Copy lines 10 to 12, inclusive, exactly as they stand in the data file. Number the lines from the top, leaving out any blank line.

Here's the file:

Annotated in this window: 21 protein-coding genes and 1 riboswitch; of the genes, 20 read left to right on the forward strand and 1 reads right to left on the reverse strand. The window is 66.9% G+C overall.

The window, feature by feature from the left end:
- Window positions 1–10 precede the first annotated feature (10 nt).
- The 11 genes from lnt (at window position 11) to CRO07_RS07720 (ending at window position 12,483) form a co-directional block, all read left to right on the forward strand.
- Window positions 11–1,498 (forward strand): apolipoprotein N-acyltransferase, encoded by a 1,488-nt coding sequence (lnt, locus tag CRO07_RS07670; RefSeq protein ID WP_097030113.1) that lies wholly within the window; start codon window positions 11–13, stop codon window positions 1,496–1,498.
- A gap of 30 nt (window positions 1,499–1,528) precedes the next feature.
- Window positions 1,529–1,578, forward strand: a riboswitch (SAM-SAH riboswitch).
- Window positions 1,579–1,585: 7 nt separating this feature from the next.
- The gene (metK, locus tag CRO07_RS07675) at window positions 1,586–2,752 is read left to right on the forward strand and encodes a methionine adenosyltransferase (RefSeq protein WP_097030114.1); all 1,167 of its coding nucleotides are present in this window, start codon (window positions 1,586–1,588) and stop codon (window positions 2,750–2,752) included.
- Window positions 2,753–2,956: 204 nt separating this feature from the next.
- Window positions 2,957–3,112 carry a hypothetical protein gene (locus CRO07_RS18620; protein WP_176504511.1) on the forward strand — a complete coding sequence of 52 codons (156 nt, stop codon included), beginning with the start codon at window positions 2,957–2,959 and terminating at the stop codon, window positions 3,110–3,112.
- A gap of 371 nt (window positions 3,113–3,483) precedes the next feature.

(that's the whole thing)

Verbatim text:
- Window positions 2,753–2,956: 204 nt separating this feature from the next.
- Window positions 2,957–3,112 carry a hypothetical protein gene (locus CRO07_RS18620; protein WP_176504511.1) on the forward strand — a complete coding sequence of 52 codons (156 nt, stop codon included), beginning with the start codon at window positions 2,957–2,959 and terminating at the stop codon, window positions 3,110–3,112.
- A gap of 371 nt (window positions 3,113–3,483) precedes the next feature.